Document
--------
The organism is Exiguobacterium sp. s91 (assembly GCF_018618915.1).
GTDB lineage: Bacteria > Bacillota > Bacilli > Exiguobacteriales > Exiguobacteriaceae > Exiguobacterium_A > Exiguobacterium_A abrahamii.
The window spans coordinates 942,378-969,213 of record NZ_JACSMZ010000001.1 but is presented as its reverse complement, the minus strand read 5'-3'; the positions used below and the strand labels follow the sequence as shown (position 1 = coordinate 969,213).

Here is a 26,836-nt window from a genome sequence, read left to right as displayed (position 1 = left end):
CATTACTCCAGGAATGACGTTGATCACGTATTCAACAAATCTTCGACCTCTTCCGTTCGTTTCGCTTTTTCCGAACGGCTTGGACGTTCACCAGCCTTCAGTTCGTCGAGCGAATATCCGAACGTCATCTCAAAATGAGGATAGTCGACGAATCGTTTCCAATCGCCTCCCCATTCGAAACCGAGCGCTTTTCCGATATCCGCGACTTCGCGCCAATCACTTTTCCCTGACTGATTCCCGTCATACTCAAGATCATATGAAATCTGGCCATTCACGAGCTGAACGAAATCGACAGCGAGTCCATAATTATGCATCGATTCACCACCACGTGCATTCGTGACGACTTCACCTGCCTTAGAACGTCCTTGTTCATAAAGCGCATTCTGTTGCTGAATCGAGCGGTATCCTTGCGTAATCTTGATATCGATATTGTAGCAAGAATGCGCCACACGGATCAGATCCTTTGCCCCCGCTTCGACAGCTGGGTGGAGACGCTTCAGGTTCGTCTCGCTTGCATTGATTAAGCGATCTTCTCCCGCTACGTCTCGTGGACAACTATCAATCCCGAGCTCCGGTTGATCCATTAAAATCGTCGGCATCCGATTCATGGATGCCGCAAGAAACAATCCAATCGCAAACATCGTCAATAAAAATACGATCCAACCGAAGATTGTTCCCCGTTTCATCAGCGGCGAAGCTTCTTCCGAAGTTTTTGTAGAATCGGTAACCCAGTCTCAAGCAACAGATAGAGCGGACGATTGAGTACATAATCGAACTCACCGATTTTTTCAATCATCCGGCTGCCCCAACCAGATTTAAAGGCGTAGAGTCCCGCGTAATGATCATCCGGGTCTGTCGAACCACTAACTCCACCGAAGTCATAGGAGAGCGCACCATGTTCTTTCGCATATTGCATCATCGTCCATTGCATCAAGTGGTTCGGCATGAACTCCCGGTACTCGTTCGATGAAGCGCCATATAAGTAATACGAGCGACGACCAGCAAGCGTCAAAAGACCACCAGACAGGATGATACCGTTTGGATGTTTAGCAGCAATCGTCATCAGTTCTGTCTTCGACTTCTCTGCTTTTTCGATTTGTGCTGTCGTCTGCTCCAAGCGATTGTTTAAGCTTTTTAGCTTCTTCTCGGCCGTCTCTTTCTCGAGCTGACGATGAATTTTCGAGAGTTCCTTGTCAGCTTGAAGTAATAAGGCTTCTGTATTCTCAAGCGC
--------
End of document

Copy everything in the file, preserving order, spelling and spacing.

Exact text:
The organism is Exiguobacterium sp. s91 (assembly GCF_018618915.1).
GTDB lineage: Bacteria > Bacillota > Bacilli > Exiguobacteriales > Exiguobacteriaceae > Exiguobacterium_A > Exiguobacterium_A abrahamii.
The window spans coordinates 942,378-969,213 of record NZ_JACSMZ010000001.1 but is presented as its reverse complement, the minus strand read 5'-3'; the positions used below and the strand labels follow the sequence as shown (position 1 = coordinate 969,213).

Here is a 26,836-nt window from a genome sequence, read left to right as displayed (position 1 = left end):
CATTACTCCAGGAATGACGTTGATCACGTATTCAACAAATCTTCGACCTCTTCCGTTCGTTTCGCTTTTTCCGAACGGCTTGGACGTTCACCAGCCTTCAGTTCGTCGAGCGAATATCCGAACGTCATCTCAAAATGAGGATAGTCGACGAATCGTTTCCAATCGCCTCCCCATTCGAAACCGAGCGCTTTTCCGATATCCGCGACTTCGCGCCAATCACTTTTCCCTGACTGATTCCCGTCATACTCAAGATCATATGAAATCTGGCCATTCACGAGCTGAACGAAATCGACAGCGAGTCCATAATTATGCATCGATTCACCACCACGTGCATTCGTGACGACTTCACCTGCCTTAGAACGTCCTTGTTCATAAAGCGCATTCTGTTGCTGAATCGAGCGGTATCCTTGCGTAATCTTGATATCGATATTGTAGCAAGAATGCGCCACACGGATCAGATCCTTTGCCCCCGCTTCGACAGCTGGGTGGAGACGCTTCAGGTTCGTCTCGCTTGCATTGATTAAGCGATCTTCTCCCGCTACGTCTCGTGGACAACTATCAATCCCGAGCTCCGGTTGATCCATTAAAATCGTCGGCATCCGATTCATGGATGCCGCAAGAAACAATCCAATCGCAAACATCGTCAATAAAAATACGATCCAACCGAAGATTGTTCCCCGTTTCATCAGCGGCGAAGCTTCTTCCGAAGTTTTTGTAGAATCGGTAACCCAGTCTCAAGCAACAGATAGAGCGGACGATTGAGTACATAATCGAACTCACCGATTTTTTCAATCATCCGGCTGCCCCAACCAGATTTAAAGGCGTAGAGTCCCGCGTAATGATCATCCGGGTCTGTCGAACCACTAACTCCACCGAAGTCATAGGAGAGCGCACCATGTTCTTTCGCATATTGCATCATCGTCCATTGCATCAAGTGGTTCGGCATGAACTCCCGGTACTCGTTCGATGAAGCGCCATATAAGTAATACGAGCGACGACCAGCAAGCGTCAAAAGACCACCAGACAGGATGATACCGTTTGGATGTTTAGCAGCAATCGTCATCAGTTCTGTCTTCGACTTCTCTGCTTTTTCGATTTGTGCTGTCGTCTGCTCCAAGCGATTGTTTAAGCTTTTTAGCTTCTTCTCGGCCGTCTCTTTCTCGAGCTGACGATGAATTTTCGAGAGTTCCTTGTCAGCTTGAAGTAATAAGGCTTCTGTATTCTCAAGCGC